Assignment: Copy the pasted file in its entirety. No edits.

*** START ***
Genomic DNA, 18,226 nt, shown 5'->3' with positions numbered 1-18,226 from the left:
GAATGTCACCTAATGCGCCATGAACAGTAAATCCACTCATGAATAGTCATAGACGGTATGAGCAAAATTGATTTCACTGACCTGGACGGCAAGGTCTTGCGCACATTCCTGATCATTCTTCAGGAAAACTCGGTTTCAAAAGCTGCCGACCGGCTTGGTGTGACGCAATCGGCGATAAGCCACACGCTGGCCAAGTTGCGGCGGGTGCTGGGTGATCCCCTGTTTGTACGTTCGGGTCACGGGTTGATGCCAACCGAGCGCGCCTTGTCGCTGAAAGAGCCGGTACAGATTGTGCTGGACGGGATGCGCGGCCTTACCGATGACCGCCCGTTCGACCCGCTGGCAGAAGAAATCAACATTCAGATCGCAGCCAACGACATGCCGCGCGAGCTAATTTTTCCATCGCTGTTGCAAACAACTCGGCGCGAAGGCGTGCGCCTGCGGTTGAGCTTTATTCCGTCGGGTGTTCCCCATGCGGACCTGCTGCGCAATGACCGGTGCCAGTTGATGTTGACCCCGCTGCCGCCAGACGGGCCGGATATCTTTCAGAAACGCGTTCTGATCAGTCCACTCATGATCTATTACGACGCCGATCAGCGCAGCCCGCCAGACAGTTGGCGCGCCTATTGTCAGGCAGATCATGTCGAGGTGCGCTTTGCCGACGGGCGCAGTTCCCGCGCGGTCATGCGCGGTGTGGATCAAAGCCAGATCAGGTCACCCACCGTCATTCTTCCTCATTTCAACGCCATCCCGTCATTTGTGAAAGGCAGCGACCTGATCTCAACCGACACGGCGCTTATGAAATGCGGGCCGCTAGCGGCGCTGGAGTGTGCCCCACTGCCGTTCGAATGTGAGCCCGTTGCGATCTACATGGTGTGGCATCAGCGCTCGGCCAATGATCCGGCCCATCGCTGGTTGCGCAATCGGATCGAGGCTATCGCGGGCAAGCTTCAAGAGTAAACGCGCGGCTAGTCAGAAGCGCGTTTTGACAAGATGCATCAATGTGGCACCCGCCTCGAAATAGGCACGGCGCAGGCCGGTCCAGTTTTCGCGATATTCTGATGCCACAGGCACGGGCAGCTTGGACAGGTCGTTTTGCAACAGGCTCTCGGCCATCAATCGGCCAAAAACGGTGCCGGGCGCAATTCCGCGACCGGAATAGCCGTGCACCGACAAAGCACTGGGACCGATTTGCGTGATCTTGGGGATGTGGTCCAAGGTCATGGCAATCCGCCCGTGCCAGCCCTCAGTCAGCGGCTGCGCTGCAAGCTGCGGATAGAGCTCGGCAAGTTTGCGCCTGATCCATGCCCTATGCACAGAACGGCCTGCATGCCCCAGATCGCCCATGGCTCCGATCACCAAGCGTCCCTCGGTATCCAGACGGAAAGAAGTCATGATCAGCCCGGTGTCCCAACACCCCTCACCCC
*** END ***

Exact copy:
Genomic DNA, 18,226 nt, shown 5'->3' with positions numbered 1-18,226 from the left:
GAATGTCACCTAATGCGCCATGAACAGTAAATCCACTCATGAATAGTCATAGACGGTATGAGCAAAATTGATTTCACTGACCTGGACGGCAAGGTCTTGCGCACATTCCTGATCATTCTTCAGGAAAACTCGGTTTCAAAAGCTGCCGACCGGCTTGGTGTGACGCAATCGGCGATAAGCCACACGCTGGCCAAGTTGCGGCGGGTGCTGGGTGATCCCCTGTTTGTACGTTCGGGTCACGGGTTGATGCCAACCGAGCGCGCCTTGTCGCTGAAAGAGCCGGTACAGATTGTGCTGGACGGGATGCGCGGCCTTACCGATGACCGCCCGTTCGACCCGCTGGCAGAAGAAATCAACATTCAGATCGCAGCCAACGACATGCCGCGCGAGCTAATTTTTCCATCGCTGTTGCAAACAACTCGGCGCGAAGGCGTGCGCCTGCGGTTGAGCTTTATTCCGTCGGGTGTTCCCCATGCGGACCTGCTGCGCAATGACCGGTGCCAGTTGATGTTGACCCCGCTGCCGCCAGACGGGCCGGATATCTTTCAGAAACGCGTTCTGATCAGTCCACTCATGATCTATTACGACGCCGATCAGCGCAGCCCGCCAGACAGTTGGCGCGCCTATTGTCAGGCAGATCATGTCGAGGTGCGCTTTGCCGACGGGCGCAGTTCCCGCGCGGTCATGCGCGGTGTGGATCAAAGCCAGATCAGGTCACCCACCGTCATTCTTCCTCATTTCAACGCCATCCCGTCATTTGTGAAAGGCAGCGACCTGATCTCAACCGACACGGCGCTTATGAAATGCGGGCCGCTAGCGGCGCTGGAGTGTGCCCCACTGCCGTTCGAATGTGAGCCCGTTGCGATCTACATGGTGTGGCATCAGCGCTCGGCCAATGATCCGGCCCATCGCTGGTTGCGCAATCGGATCGAGGCTATCGCGGGCAAGCTTCAAGAGTAAACGCGCGGCTAGTCAGAAGCGCGTTTTGACAAGATGCATCAATGTGGCACCCGCCTCGAAATAGGCACGGCGCAGGCCGGTCCAGTTTTCGCGATATTCTGATGCCACAGGCACGGGCAGCTTGGACAGGTCGTTTTGCAACAGGCTCTCGGCCATCAATCGGCCAAAAACGGTGCCGGGCGCAATTCCGCGACCGGAATAGCCGTGCACCGACAAAGCACTGGGACCGATTTGCGTGATCTTGGGGATGTGGTCCAAGGTCATGGCAATCCGCCCGTGCCAGCCCTCAGTCAGCGGCTGCGCTGCAAGCTGCGGATAGAGCTCGGCAAGTTTGCGCCTGATCCATGCCCTATGCACAGAACGGCCTGCATGCCCCAGATCGCCCATGGCTCCGATCACCAAGCGTCCCTCGGTATCCAGACGGAAAGAAGTCATGATCAGCCCGGTGTCCCAACACCCCTCACCCC